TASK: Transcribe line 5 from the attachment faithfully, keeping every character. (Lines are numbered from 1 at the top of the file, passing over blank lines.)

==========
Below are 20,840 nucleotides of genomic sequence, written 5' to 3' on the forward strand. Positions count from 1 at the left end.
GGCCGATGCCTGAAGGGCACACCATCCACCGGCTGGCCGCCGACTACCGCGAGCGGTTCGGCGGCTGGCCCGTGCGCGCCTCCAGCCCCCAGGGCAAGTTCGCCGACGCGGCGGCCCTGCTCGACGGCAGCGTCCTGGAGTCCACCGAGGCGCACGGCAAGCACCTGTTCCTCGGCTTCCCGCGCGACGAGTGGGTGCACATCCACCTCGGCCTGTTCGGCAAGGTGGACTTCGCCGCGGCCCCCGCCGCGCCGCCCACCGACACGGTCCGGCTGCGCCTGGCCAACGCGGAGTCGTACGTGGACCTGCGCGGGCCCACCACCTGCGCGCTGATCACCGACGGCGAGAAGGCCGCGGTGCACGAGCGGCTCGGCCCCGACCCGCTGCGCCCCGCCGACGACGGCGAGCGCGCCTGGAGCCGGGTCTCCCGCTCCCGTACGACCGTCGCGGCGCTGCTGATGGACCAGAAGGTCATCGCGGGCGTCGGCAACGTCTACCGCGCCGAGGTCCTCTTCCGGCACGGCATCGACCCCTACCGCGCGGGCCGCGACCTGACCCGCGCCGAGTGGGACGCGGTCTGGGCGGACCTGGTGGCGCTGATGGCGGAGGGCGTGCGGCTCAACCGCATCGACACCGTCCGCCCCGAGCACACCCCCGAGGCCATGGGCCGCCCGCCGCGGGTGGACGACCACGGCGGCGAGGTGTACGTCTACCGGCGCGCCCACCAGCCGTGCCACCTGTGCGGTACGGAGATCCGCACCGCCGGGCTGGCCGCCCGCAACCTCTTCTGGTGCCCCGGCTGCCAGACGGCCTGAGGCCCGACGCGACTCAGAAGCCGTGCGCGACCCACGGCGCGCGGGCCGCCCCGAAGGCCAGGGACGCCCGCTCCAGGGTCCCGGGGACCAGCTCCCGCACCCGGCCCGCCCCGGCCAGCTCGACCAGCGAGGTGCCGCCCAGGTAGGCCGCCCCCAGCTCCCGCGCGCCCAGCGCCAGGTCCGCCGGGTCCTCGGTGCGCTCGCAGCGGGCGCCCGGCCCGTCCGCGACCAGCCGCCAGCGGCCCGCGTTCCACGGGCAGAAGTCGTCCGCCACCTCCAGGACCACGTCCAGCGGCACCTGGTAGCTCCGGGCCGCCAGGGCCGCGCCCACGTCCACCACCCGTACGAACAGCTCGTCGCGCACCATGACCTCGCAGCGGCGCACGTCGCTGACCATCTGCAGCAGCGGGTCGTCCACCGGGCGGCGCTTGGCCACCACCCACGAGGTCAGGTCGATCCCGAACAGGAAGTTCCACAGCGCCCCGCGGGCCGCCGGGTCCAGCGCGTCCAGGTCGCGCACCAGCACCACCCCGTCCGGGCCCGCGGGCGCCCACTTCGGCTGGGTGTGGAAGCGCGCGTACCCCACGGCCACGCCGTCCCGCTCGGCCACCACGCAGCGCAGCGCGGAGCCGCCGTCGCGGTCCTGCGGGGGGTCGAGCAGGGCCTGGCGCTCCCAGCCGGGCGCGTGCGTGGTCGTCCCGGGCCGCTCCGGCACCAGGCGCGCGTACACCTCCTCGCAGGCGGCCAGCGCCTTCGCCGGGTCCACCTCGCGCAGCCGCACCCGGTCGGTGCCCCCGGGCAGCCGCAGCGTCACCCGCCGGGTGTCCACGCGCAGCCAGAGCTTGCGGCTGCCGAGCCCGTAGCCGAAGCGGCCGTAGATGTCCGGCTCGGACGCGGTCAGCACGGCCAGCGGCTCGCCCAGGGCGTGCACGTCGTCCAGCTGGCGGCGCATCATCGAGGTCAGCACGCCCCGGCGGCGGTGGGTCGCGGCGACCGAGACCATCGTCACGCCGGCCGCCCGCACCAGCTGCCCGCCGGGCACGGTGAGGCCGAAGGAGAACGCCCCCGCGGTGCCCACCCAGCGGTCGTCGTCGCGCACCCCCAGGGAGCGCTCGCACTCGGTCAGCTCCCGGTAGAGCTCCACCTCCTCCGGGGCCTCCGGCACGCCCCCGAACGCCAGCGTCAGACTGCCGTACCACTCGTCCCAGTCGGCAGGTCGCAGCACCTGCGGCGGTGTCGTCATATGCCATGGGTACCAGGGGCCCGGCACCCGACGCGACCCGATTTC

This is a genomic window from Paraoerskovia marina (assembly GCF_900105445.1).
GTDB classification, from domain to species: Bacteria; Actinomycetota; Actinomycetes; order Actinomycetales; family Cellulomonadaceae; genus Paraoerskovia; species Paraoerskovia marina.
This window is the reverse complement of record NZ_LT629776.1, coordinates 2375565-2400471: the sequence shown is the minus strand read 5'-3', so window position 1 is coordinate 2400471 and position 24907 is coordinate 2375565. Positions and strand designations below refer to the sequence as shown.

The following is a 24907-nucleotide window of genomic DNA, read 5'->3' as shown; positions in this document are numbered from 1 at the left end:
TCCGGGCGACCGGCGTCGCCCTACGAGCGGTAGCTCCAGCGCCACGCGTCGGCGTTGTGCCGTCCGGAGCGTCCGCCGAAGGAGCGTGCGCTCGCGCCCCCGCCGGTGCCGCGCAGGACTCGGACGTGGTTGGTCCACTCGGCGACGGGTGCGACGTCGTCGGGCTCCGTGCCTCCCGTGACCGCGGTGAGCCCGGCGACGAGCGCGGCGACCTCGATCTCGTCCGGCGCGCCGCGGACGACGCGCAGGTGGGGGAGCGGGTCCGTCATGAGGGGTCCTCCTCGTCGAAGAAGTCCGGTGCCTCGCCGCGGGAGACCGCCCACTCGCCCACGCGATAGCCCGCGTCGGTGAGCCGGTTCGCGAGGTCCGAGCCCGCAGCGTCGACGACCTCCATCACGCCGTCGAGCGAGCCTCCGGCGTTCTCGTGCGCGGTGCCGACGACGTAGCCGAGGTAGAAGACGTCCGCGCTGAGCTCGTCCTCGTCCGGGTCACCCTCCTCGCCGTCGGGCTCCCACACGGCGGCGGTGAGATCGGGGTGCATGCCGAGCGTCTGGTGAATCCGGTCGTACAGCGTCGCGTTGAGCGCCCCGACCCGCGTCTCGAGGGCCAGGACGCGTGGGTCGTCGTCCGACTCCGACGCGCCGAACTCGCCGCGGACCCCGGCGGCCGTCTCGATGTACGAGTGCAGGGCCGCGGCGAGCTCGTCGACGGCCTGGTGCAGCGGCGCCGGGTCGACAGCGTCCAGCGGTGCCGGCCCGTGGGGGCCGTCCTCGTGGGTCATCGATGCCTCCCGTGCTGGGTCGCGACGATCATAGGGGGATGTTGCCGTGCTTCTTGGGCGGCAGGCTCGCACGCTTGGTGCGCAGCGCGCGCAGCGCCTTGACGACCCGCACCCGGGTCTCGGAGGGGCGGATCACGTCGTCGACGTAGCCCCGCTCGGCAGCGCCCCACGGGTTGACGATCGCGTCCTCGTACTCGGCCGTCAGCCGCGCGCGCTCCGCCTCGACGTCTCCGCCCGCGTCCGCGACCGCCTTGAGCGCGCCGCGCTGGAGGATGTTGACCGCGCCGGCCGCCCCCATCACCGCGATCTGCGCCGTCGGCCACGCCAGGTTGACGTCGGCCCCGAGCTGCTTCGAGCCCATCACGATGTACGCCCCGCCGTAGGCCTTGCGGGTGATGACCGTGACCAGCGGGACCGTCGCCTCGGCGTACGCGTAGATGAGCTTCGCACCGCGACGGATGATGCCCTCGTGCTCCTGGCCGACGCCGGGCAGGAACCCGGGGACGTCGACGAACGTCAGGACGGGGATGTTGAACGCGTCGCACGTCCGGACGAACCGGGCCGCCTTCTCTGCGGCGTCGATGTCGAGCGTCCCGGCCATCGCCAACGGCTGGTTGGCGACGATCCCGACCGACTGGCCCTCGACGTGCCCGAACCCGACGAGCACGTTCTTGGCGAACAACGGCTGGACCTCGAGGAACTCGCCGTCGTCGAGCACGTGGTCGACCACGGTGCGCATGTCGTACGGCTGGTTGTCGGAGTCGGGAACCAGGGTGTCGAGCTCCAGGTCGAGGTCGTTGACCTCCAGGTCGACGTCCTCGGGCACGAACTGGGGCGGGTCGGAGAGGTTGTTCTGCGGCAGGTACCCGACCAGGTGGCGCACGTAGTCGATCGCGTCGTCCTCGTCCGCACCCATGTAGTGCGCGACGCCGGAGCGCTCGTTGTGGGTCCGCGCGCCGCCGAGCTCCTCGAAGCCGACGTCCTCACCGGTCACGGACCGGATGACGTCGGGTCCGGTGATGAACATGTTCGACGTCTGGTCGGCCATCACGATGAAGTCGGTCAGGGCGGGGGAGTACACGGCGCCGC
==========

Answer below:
This window is the reverse complement of record NZ_LT629776.1, coordinates 2375565-2400471: the sequence shown is the minus strand read 5'-3', so window position 1 is coordinate 2400471 and position 24907 is coordinate 2375565. Positions and strand designations below refer to the sequence as shown.